By traversing the self-improvement and fund raising markets, Promise or Pay addresses two important social issues. It helps raise much-needed funds for charities and their worthy causes in a new and novel way, while simultaneously promoting personal wellbeing and a positive attitude to life which in turn leads to a healthier and happier Australian society.

For individuals, achieving personal goals is difficult - whether it is to quit smoking, lose weight, eat healthier, or exercise more - we often get sidetracked, lack motivation or slip back into routine. Promise or Pay harnesses the power of promises to promote healthy lifestyle habits. It appeals to the human instinct to set goals, to have dreams and to make resolutions. It speaks to a generation of Australians that have grown up in a world where social issues are impossible to ignore and are looking for a way to make a difference. It is the only motivation platform in Australia that integrates charitable giving and therefore ensures a win-win outcome and guaranteed social impact.


A unique tool to take on donor fatigue 

For charities, donor fatigue has been on the rise in the recent years as people become tired with constant requests for donations and, as a result, lose interest in giving monetary contributions. For Australian charities, Promise or Pay offers a new and novel fundraising solution that is fast and effective, and that will dramatically expand their donor base using minimal resources.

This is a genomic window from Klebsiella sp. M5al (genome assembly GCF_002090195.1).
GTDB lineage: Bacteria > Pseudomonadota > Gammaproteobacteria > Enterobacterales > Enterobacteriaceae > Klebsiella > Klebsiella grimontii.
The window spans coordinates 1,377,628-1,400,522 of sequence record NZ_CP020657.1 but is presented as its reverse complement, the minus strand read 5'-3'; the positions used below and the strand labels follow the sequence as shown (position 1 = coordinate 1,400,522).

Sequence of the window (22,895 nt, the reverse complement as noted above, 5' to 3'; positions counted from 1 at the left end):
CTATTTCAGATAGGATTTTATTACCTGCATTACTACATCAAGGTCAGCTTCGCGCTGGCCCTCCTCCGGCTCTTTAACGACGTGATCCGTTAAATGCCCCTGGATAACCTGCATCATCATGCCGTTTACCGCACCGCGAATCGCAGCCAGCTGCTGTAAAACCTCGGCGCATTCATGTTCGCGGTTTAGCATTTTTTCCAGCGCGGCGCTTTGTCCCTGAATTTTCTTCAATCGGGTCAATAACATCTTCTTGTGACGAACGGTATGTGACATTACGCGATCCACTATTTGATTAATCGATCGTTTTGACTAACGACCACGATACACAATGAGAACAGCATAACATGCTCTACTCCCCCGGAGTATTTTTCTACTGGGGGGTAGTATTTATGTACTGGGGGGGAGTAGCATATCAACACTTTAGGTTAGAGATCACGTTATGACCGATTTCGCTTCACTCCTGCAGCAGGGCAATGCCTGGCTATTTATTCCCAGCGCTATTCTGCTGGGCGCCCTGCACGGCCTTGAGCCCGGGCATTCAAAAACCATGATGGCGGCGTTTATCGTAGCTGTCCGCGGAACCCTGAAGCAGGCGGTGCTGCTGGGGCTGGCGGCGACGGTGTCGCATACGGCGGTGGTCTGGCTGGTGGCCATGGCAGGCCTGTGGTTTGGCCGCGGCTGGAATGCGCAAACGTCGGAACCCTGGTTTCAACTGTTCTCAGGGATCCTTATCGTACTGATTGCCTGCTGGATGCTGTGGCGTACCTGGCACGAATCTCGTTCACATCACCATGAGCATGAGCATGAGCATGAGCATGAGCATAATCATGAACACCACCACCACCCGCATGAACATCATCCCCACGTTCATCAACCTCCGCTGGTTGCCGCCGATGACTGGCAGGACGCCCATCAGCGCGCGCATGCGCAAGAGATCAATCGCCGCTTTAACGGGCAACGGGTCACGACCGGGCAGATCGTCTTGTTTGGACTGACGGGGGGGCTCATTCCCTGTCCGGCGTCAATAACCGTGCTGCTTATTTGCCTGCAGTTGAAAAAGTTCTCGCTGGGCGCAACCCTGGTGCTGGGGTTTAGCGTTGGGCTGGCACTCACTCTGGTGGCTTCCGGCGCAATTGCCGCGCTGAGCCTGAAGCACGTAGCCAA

We believe that one promise can make a huge difference. Our vision is to use personal promises to drive real, wide-scale social change. We are working hard to use the nexus of mobile technology, online payments and behavioural science to inspire millions of Australians to be the best they can be and, at the same time, encourage and facilitate millions of dollars in donations to Australian charities.

 So whether you’ve already slipped up or not yet made your New Year’s resolution official, why not take a moment to think about what you want to start, stop, change or do in 2015. Then, when you’re ready, make a promise and make good on your goal.

One promise can make a huge difference. What will your promise be?






 [1] Quirkology. 2007. New Year’s Resolution Experiment. [ONLINE] Available at: resolution.shtml

[2] FranklinCovey. 2008. FranklinCovey Survey Reveals Top 3 New Year's Resolutions for 2008: Eliminate Debt, Lose Weight, Develop Healthy Habits. [ONLINE] Available at:

[3] Matthews, Gail, PhD. (2014). Goals Summary Research. [ONLINE] Available at:

[4] Ayres, I. (2010). Carrots and sticks: Unlock the power of incentives to get things done. New York: Bantam Books.

[5] Oliver, M. (2013). Australians spend big in weight-loss industry: $6.6 billion forecast as Australians battle the bulge. [ONLINE] Available at:

[6] Smerdon, X. (2014). Aussies giving more than ever to charity. [ONLINE] Available at:

[7] Pro Bono Australia. (2014). Online fundraising up - NFP benchmark study. [ONLINE] Available at:


Coming face to face with the impact of health and lifestyle choices

Alexandra Brown
CEO, Co-Founder @ AprilAge



It's becoming increasingly well accepted that technology can change behavior. One of the most widespread examples is the addition of cameras into smartphones. Who even thought they needed a camera in their phone before they first became available about 15 years ago?